10 best Linux distros for 2010

Has anyone seen this?
10 best Linux distros for 2010 | News | TechRadar UK

Of course it’s a matter of personal preference who uses which distro, but I personally like Fedora and Opensuse. I came back to Opensuse 11.3 from Fedora as(at least I feel) the former has been integrated well with KDE. But I observed most of the programmers tend to use fedora…I dont know in depth if opensuse offers same support to programmers as fedora does.

I confess “best” is subjective. I believe the article defines best as “Hardware compatibility, ease of use, the size of a software repository”. To me buried inside each of those, is “community support”, where I would consider community support a subjective assessement, that is specific and of varying importance to each individual.

For some comunity support is not so important. For me by far it is the defining criteria that outweighs, and drives every other critiera.

As a home desktop user with multimedia being a strong hobby of mine, I’ve always held the view that the best Linux distribution for me is the one where I have the most familiarity with the distribution, coupled with the best support with the distribution. In my rather specific case, my support (and this is likely specific to me) comes from the people I know, and not from how a distribution is generically packaged for hardware nor for the size of the repository.

Those hardware packaging, and application packaging considerations are very much a distant second place as they do not offer significantly more than what I can get with openSUSE. For me, because of the similarities in distributions, they are very much a distant critieria. Instead, community support has always been the prime consideration for me.

Now I’ve been with openSUSE since 2001, and since then I have struck up friendships with a host of openSUSE volunteers, from openSUSE forum moderators/admins, to openSUSE enthusiasts (on both IRC chat and on the forums), to openSUSE packagers, to colleagues/friends who run openSUSE. My rapport with them is the main criteria for me to be on openSUSE, and I believe that because I have not distro hopped, but rather stuck with openSUSE, the time investment for me in openSUSE is enormous, and no other distribution can come anywhere close to that for me.

Thus while I find those articles of interest, in all due honesty, unless there is a fundamental shift in my support base (ie the people I know stop using openSUSE) I can not in all due honesty ever see my self change distributions. For me its not worth the lost time and effort.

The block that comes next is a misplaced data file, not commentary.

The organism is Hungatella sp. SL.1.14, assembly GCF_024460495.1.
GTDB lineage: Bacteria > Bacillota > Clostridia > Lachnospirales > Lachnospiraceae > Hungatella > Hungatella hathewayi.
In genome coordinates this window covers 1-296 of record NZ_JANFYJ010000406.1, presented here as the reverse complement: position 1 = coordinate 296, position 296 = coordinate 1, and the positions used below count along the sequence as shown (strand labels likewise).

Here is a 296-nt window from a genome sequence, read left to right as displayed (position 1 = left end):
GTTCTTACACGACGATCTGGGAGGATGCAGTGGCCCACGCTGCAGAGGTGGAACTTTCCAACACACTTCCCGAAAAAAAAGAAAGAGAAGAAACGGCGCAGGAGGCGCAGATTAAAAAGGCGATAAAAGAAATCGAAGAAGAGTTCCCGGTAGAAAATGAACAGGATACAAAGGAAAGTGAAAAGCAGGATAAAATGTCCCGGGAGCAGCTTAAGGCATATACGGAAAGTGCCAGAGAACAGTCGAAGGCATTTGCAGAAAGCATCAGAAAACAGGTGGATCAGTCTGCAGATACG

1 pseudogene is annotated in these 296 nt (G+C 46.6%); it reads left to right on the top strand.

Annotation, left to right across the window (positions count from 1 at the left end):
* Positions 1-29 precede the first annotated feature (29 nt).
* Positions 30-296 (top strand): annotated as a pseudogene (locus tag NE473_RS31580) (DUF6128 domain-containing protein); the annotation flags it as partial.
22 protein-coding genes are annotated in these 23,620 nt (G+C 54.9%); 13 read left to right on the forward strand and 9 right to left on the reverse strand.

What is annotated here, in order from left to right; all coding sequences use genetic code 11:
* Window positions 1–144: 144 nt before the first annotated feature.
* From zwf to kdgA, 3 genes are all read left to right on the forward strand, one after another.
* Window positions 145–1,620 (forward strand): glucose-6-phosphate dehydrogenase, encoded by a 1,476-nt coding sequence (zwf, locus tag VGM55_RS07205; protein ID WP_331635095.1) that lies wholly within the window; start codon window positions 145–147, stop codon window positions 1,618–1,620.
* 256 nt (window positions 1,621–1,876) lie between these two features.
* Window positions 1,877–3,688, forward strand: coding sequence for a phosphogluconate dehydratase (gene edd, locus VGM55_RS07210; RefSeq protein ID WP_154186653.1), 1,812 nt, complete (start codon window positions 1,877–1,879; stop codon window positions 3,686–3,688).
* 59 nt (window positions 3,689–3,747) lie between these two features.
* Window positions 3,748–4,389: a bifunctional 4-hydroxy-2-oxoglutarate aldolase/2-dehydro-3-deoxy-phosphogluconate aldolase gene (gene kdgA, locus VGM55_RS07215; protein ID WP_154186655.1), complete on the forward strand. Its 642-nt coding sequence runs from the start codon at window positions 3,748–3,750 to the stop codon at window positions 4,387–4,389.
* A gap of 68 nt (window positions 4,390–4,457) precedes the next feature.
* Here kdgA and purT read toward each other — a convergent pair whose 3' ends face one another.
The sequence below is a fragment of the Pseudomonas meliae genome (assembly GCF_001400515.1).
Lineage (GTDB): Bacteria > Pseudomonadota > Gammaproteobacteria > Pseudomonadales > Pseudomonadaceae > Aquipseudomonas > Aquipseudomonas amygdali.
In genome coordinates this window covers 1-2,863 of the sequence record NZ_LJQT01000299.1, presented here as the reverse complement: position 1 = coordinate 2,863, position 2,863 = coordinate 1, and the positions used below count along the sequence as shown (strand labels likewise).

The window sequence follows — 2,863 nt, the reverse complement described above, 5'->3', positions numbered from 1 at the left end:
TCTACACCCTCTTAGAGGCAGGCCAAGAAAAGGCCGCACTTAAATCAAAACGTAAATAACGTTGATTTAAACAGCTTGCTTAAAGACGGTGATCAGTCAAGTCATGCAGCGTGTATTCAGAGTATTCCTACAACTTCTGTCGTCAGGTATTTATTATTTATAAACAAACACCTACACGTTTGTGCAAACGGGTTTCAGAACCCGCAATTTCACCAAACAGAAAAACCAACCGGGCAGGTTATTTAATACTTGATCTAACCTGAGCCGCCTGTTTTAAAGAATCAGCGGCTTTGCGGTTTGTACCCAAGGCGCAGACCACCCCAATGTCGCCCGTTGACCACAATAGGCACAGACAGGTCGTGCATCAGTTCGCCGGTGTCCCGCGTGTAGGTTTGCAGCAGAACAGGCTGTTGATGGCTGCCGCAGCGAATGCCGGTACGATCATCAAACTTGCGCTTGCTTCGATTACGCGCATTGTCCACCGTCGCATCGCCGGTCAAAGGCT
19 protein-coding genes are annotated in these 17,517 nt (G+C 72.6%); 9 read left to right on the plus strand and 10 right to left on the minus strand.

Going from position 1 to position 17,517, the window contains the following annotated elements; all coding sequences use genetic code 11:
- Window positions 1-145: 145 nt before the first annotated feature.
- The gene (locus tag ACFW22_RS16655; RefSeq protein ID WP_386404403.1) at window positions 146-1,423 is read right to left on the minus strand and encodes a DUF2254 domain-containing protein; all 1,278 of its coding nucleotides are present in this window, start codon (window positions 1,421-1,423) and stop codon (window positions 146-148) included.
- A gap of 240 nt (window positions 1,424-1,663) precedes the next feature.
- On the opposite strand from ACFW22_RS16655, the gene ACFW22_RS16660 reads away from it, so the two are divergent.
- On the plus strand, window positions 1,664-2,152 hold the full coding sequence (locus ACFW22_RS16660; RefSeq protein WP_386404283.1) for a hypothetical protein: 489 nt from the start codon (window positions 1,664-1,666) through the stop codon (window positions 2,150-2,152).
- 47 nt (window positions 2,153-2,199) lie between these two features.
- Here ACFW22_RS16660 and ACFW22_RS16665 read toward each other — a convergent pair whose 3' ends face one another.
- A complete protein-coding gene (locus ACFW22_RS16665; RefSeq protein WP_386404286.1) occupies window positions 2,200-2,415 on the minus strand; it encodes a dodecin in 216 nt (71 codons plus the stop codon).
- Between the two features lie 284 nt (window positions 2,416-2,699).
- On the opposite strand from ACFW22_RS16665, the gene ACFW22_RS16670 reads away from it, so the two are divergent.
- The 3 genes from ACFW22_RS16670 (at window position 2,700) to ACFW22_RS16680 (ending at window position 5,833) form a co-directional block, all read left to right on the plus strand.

If I have a problem specific to openSUSE, in most cases one of my acquaintences can provide me an answer specific to openSUSE. If not then I write a bug report on openSUSE, and if the problem is openSUSE specific in most cases it is addressed (if it is specific to openSUSE). If a package is missing for openSUSE that I ‘must’ have, in most cases I know someone who can package it for me for openSUSE (if my own efforts fail). If I can not configure a package to work for openSUSE, in most cases I know someone who can help me configure it for openSUSE.

I simply can not get that level of detailed and specific support from another distribution without spending years building up the same friendships/support/respect base.

In my view, that sort of support base is a criteria and benefit that most distribution hoppers will never get as long as they continue hopping. They don’t stick with a distribution long enough to develope such a support base, and they often turn off people by untactful posts raving positively or ranting negatively about a distribution on a distributions forum, chat channel, or mailing list.

Still, it IS interesting to read what is noted by others wrt other distributions, but again, I would need a massive shift in my support base for me to ever consider moving (ie Packman packagers stop packaging, openSUSE to change direction fundamentally pushing away my support base, … etc …).

Its interesting thou, to read the importance others place on criteria that is less important to me (relative to a community support base).

Seriously, whenever I see something like this;

  1. The best distro for sys admins: Debian 5.0

I bleed from various orifices. Debian is a lot of things but it is NOT an excellent professional user distribution because it does a lot of things WRONG (not least of having (still) dismal bi-arch support).